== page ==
³Equifax Credit Report Control™ is only available while you have a current subscription to Equifax Complete Premier. Locking your credit file with Equifax Credit Report Control will prevent access to your Equifax credit file by certain third parties, such as credit grantors or other companies and agencies. Credit Report Control will not prevent access to your credit file at any other credit reporting agency, and will not prevent access to your Equifax credit file by companies like Equifax Personal Solutions which provide you with access to your credit report or credit score or monitor your credit file; Federal, state and local government agencies; companies reviewing your application for employment; companies that have a current account or relationship with you, and collection agencies acting on behalf of those whom you owe; for fraud detection and prevention purposes; and companies that wish to make pre-approved offers of credit or insurance to you. To opt out of such pre-approved offers, visit www.optoutprescreen.com/.

4We will require you to provide your payment information when you sign up and we will immediately charge your card $4.95. After that, we will charge the card $19.95 for each month you continue your subscription. You may cancel at any time; however, we do not provide partial month refunds.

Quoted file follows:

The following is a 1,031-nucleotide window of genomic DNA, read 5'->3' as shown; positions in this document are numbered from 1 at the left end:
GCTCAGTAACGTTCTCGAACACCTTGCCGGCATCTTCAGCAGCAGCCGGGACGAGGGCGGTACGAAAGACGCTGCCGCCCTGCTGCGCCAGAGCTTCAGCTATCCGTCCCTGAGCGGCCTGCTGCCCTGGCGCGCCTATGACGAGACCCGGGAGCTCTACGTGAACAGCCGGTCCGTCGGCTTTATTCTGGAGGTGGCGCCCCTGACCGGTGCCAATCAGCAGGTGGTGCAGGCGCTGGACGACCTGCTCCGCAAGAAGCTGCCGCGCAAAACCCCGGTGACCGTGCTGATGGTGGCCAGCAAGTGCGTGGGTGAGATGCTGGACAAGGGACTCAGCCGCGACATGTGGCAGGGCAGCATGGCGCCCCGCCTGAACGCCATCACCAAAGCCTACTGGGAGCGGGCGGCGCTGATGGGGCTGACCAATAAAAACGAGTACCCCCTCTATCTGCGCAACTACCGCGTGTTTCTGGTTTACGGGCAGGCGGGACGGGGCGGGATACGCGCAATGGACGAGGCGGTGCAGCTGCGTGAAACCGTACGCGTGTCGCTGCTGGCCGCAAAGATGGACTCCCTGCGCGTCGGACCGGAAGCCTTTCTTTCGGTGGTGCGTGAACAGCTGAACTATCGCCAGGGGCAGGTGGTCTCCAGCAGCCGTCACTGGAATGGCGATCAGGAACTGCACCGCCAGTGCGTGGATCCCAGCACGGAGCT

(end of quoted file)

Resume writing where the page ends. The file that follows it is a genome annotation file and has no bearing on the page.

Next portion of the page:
Equifax® is a registered trademark and Equifax Complete™ Premier is a trademark of Equifax, Inc. © 2014, Equifax Inc., Atlanta, Georgia. All rights reserved.

Credit Tips: Do I Really Need Credit Insurance?

Written by Ilyce Glink on April 21, 2014 in Credit  |   No comments

If you are applying for a loan on a big-ticket item, such as a house or car, your lender might ask if you’d like to purchase credit insurance. Sold with either a loan or other credit obligation, credit insurance protects your loan if you can…

credit tips If you are applying for a loan on a big-ticket item, such as a house or car, your lender might ask if you’d like to purchase credit insurance.

Sold with either a loan or other credit obligation, credit insurance protects your loan if you can no longer make your monthly payments as a result of death, disability, or, in some circumstances, unemployment.